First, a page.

Entrenched right wing politics will likely deliver a hard line Brexit
By the time the UK voted to leave Europe in 2016 the country had experienced almost 7 years of public sector cuts (austerity) which came off the back of the financial crisis of 2009. The almost decade long sequence of events make for what can only be described as the perfect ecosystem for sustaining and flourishing a new right-wing politics supported by a mainstream media determined not to follow the money trail to the tiny group of people who actually caused the crisis in the first place.
The right-wing ecosystem that has flourished has been nourished by the rising cost of living, turbo charged by, yes you have guessed it, grossly inflated house prices, which has literally shut half the indigenous population firmly out of affordable housing, let alone home ownership.
Add to this, increased job insecurity thanks to technology, automation and globalisation, and you are left with a perfect breeding ground for mass resentment, prejudice and a hardening of sentiment toward anyone not from here, perceived to be taking slices out of an ever-dwindling economic pie.
Whilst you could never predict how quick technology would impact the job market, it does not take a math doctorate to work out that the standard of living for the average working person in the UK in real terms has been falling fast for a decade.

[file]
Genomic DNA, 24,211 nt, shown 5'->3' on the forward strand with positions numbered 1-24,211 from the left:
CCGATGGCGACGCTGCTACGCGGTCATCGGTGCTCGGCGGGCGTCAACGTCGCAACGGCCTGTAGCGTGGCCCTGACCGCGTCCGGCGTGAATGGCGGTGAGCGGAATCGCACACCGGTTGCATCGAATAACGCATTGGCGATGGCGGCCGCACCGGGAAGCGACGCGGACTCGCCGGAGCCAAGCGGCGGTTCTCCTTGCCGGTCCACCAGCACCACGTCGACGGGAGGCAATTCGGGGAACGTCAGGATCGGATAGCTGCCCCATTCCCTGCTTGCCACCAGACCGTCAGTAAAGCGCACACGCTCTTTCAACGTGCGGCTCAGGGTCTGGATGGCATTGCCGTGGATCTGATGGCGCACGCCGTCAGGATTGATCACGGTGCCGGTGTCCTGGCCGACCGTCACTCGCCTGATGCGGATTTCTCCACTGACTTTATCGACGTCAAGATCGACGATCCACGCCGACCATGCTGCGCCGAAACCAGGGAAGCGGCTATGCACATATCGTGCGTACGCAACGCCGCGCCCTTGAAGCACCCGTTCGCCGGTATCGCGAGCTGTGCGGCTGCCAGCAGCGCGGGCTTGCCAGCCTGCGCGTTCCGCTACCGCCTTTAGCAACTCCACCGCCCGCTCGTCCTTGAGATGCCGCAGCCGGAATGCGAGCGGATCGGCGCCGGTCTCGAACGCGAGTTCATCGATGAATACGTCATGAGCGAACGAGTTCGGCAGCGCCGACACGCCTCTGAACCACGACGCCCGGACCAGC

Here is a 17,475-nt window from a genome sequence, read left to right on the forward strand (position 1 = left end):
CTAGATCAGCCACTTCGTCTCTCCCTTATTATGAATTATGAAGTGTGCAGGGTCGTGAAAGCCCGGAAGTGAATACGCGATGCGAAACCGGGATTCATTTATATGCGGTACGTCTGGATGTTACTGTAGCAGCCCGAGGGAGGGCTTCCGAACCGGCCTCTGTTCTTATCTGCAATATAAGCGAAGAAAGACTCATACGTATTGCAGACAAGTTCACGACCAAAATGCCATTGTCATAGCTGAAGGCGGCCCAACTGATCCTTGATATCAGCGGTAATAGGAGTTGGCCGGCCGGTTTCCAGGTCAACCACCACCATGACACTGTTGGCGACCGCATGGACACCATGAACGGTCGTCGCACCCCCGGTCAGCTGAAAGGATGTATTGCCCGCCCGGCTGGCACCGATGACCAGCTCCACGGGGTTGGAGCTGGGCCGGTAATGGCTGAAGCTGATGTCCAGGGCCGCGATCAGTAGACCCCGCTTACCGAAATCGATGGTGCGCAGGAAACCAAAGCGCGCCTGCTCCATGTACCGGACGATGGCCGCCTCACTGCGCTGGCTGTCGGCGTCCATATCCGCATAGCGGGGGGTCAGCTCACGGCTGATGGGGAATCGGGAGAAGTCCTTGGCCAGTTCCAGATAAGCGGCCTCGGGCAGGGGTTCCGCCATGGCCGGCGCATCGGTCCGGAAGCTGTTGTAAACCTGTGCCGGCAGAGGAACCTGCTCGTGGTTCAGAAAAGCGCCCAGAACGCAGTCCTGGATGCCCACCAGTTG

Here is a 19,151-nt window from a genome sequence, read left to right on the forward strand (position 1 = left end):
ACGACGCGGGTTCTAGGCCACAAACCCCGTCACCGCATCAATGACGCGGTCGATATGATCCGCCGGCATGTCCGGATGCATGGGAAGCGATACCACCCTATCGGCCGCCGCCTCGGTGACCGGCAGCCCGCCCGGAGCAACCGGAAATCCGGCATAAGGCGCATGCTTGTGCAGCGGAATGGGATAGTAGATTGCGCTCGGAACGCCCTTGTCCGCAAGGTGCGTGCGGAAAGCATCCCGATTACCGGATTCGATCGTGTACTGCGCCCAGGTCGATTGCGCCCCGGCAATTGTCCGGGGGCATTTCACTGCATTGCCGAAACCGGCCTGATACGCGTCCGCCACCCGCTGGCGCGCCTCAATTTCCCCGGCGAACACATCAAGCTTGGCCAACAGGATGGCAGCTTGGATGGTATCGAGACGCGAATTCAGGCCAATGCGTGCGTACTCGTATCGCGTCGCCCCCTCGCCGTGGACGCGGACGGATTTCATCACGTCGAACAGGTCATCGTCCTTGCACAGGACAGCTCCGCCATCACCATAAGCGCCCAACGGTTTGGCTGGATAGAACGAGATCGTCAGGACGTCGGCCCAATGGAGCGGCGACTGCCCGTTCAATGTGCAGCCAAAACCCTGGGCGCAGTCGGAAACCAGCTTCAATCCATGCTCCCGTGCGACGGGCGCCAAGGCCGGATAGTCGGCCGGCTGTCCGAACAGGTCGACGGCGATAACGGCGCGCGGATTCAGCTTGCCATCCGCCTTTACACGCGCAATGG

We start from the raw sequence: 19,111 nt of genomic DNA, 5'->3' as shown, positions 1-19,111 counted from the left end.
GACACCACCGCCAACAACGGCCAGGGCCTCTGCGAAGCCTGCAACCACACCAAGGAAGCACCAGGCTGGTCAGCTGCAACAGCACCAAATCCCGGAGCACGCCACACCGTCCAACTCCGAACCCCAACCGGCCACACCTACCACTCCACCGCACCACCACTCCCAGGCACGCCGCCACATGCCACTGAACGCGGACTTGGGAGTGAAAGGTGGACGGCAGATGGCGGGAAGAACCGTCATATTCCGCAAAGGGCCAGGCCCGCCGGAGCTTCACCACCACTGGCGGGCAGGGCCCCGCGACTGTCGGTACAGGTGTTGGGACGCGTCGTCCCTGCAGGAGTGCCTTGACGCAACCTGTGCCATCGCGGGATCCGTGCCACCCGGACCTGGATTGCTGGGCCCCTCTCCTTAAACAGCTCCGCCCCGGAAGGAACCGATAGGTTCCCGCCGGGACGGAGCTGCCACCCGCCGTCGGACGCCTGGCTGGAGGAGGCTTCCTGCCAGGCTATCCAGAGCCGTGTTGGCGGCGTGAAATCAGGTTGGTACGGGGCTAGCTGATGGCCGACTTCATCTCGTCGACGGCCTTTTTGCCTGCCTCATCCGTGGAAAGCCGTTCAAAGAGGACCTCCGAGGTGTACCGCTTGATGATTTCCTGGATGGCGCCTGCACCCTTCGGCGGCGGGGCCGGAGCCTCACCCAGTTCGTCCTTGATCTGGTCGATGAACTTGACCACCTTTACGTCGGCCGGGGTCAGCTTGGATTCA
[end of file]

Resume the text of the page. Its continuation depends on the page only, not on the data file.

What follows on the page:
The leaders of austerity government were at pains to deflect any real responsibility from the elite group of finance professionals, bar the odd banker scapegoat, and instead focus the blame on people who, for the most part, were barely eking out an existence, let along wield power to bring down the financial system.
Initially the rhetoric turned on benefit scroungers, and other unsavoury types milking the system for a few hundred quid. Austerity government held out its sceptre and in a masterstroke of elite genius, brought swathes of the electorate under it’s spell to believe that the country’s woes were caused by the least economically empowered. The sick, the needy, the most vulnerable were the real culprits, so cutting public services to this group was the obvious answer.
It was at this very point in 2013/14 that UKIP entered stage left with breakthrough local election results to convince the most vulnerable and needy, who were already mired in austerity, that the reason why they were suffering was not because government had redirected public funds to their mates in high places, but because immigrants are taking all the minimum wage jobs and all the poor quality over-priced housing that no one wants to live in.
Stateside, and the antidote to 8 years of a mild-mannered black presidency was Trump, with the resurgence of the right across much of Europe in response to a concoction of austerity and geopolitical events stoking the right- wing flame.
Late summer 2019, enter Boris Johnson stage right to finish off leading us into a hard, right-wing no deal Brexit in an ecosystem that supports entrenched extreme sentiments passed off as the new centre ground, with more policies and rhetoric that will likely foster yet more resentment and prejudice that will likely drive communities even further apart.
Race discrimination was supposed to be a relic from the past, but as we see in the highest office in the most powerful country in the world, it's very much alive and very much kicking. So don't be too surprised.